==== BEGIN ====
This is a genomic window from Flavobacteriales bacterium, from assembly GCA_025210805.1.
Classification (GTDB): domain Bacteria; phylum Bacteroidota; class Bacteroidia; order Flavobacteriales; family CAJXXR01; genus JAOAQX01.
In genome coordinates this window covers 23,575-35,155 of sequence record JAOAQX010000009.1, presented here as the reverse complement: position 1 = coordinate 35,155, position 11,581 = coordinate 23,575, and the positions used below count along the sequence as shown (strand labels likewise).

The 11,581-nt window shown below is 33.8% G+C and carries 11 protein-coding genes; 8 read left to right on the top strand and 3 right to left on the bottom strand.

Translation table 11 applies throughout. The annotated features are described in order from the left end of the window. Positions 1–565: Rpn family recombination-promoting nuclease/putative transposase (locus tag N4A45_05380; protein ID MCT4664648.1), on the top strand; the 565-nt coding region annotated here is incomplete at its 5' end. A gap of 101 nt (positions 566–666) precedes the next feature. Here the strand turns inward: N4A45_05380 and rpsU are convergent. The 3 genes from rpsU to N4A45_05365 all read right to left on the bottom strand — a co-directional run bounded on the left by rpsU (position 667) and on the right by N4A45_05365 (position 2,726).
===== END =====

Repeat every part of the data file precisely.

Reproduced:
This is a genomic window from Flavobacteriales bacterium, from assembly GCA_025210805.1.
Classification (GTDB): domain Bacteria; phylum Bacteroidota; class Bacteroidia; order Flavobacteriales; family CAJXXR01; genus JAOAQX01.
In genome coordinates this window covers 23,575-35,155 of sequence record JAOAQX010000009.1, presented here as the reverse complement: position 1 = coordinate 35,155, position 11,581 = coordinate 23,575, and the positions used below count along the sequence as shown (strand labels likewise).

The 11,581-nt window shown below is 33.8% G+C and carries 11 protein-coding genes; 8 read left to right on the top strand and 3 right to left on the bottom strand.

Translation table 11 applies throughout. The annotated features are described in order from the left end of the window. Positions 1–565: Rpn family recombination-promoting nuclease/putative transposase (locus tag N4A45_05380; protein ID MCT4664648.1), on the top strand; the 565-nt coding region annotated here is incomplete at its 5' end. A gap of 101 nt (positions 566–666) precedes the next feature. Here the strand turns inward: N4A45_05380 and rpsU are convergent. The 3 genes from rpsU to N4A45_05365 all read right to left on the bottom strand — a co-directional run bounded on the left by rpsU (position 667) and on the right by N4A45_05365 (position 2,726).